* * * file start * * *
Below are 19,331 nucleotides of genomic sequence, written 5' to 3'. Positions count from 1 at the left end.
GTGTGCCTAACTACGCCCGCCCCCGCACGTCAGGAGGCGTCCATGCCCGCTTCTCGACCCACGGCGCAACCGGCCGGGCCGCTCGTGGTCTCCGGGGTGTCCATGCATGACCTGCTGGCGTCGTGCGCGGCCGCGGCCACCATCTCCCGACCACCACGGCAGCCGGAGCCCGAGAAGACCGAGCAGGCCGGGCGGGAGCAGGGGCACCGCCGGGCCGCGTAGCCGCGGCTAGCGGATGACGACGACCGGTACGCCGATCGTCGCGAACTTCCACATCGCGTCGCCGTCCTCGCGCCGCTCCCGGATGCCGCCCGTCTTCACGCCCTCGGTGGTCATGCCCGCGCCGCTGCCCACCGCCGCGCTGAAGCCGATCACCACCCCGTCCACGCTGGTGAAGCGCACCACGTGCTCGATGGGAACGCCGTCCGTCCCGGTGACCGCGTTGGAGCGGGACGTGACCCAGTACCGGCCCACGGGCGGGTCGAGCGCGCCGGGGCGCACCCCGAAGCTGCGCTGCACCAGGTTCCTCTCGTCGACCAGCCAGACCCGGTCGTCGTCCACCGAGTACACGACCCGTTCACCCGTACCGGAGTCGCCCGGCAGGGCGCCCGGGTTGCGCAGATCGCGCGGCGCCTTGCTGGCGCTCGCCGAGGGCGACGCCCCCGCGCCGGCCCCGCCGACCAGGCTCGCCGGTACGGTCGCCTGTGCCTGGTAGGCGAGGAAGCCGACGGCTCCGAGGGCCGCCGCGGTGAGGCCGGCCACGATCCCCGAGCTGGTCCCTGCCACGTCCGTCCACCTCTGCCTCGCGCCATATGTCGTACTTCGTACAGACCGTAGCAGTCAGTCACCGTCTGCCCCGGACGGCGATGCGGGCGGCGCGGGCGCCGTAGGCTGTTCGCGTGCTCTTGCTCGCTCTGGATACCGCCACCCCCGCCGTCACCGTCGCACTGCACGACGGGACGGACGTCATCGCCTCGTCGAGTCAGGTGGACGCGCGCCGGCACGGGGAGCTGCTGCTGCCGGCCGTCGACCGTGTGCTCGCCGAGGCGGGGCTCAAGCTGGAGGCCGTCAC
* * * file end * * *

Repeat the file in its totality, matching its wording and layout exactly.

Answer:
Below are 19,331 nucleotides of genomic sequence, written 5' to 3'. Positions count from 1 at the left end.
GTGTGCCTAACTACGCCCGCCCCCGCACGTCAGGAGGCGTCCATGCCCGCTTCTCGACCCACGGCGCAACCGGCCGGGCCGCTCGTGGTCTCCGGGGTGTCCATGCATGACCTGCTGGCGTCGTGCGCGGCCGCGGCCACCATCTCCCGACCACCACGGCAGCCGGAGCCCGAGAAGACCGAGCAGGCCGGGCGGGAGCAGGGGCACCGCCGGGCCGCGTAGCCGCGGCTAGCGGATGACGACGACCGGTACGCCGATCGTCGCGAACTTCCACATCGCGTCGCCGTCCTCGCGCCGCTCCCGGATGCCGCCCGTCTTCACGCCCTCGGTGGTCATGCCCGCGCCGCTGCCCACCGCCGCGCTGAAGCCGATCACCACCCCGTCCACGCTGGTGAAGCGCACCACGTGCTCGATGGGAACGCCGTCCGTCCCGGTGACCGCGTTGGAGCGGGACGTGACCCAGTACCGGCCCACGGGCGGGTCGAGCGCGCCGGGGCGCACCCCGAAGCTGCGCTGCACCAGGTTCCTCTCGTCGACCAGCCAGACCCGGTCGTCGTCCACCGAGTACACGACCCGTTCACCCGTACCGGAGTCGCCCGGCAGGGCGCCCGGGTTGCGCAGATCGCGCGGCGCCTTGCTGGCGCTCGCCGAGGGCGACGCCCCCGCGCCGGCCCCGCCGACCAGGCTCGCCGGTACGGTCGCCTGTGCCTGGTAGGCGAGGAAGCCGACGGCTCCGAGGGCCGCCGCGGTGAGGCCGGCCACGATCCCCGAGCTGGTCCCTGCCACGTCCGTCCACCTCTGCCTCGCGCCATATGTCGTACTTCGTACAGACCGTAGCAGTCAGTCACCGTCTGCCCCGGACGGCGATGCGGGCGGCGCGGGCGCCGTAGGCTGTTCGCGTGCTCTTGCTCGCTCTGGATACCGCCACCCCCGCCGTCACCGTCGCACTGCACGACGGGACGGACGTCATCGCCTCGTCGAGTCAGGTGGACGCGCGCCGGCACGGGGAGCTGCTGCTGCCGGCCGTCGACCGTGTGCTCGCCGAGGCGGGGCTCAAGCTGGAGGCCGTCAC